In retirement, singles compared to couples have higher rates of poverty and financial stress, lower rates of homeownership, and lower levels of wealth*. Homeownership is a key factor in influencing retirement outcomes because homeowners have lower housing costs and an asset that can be drawn on in retirement.
Please note: Since the early 1980s, rates of divorce have steadily increased among older age groups. In 2016, around 19% (women) and 15.4% (men) aged 60-64 were divorced and single, compared with 6.7% and 6.3%, respectively, in 1991*.
Unfortunately, separation and divorce can have a considerable financial impact on a person—affecting employment, household income and spending, homeownership, household assets (incl. super), and debt^.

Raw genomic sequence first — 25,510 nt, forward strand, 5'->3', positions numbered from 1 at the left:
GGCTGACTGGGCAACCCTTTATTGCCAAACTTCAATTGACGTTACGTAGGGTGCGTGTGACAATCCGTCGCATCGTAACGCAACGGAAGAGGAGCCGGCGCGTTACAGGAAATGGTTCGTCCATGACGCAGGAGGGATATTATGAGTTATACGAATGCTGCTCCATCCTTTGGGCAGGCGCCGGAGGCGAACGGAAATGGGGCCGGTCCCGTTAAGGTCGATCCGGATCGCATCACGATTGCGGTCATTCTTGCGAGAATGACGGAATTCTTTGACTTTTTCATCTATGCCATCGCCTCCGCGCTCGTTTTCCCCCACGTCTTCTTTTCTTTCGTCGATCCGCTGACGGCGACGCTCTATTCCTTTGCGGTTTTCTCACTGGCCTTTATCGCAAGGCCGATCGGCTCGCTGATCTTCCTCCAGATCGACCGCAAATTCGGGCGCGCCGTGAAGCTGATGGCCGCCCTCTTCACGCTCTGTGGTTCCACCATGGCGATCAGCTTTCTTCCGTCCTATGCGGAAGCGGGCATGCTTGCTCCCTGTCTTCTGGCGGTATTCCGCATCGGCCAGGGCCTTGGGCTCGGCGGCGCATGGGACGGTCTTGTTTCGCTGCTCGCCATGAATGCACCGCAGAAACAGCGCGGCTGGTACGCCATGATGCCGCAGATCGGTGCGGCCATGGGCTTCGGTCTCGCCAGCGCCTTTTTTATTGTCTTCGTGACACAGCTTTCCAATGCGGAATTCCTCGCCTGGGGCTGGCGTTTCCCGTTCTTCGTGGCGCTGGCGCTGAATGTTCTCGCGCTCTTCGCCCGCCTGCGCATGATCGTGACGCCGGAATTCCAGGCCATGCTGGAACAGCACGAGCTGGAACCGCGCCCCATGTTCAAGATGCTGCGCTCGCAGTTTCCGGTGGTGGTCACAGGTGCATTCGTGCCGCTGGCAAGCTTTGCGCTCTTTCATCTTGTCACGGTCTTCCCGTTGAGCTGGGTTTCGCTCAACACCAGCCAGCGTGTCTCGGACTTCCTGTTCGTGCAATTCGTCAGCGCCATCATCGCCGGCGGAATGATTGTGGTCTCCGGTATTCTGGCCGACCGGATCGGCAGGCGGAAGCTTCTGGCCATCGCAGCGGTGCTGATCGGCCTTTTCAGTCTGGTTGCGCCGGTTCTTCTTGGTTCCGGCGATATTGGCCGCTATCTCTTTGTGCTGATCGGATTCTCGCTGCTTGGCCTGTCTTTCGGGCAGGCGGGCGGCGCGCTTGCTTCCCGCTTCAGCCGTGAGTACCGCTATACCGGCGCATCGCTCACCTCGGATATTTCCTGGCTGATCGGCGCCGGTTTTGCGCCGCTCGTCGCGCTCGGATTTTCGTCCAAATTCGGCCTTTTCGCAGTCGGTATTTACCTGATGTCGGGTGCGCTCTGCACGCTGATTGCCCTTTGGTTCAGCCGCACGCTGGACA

Please note: In 2018, the median age of divorce was 45.9 years (men) and 43.2 years (women), up from 35.3 years and 32.7 years, respectively, in 1980. This age increase has reduced the time a divorcee has to recover financially before retirement*.
Therefore, it can be difficult for a person—especially with children—to save an adequate home deposit and avoid LMI or a loan guarantor arrangement.
The Family Home Guarantee started 1 July 2021, to assist eligible single parents, with dependent children, purchase a home with a deposit as low as 2%, by guaranteeing any shortfall in the 20% deposit most lenders require.
*Australian Government, Treasury. (2020). Retirement Income Review: Final report, July 2020.
^AMP.NATSEM Income and Wealth Report. (2016). Divorce: For richer, for poorer.
Uploaded: 15 Sep, 2021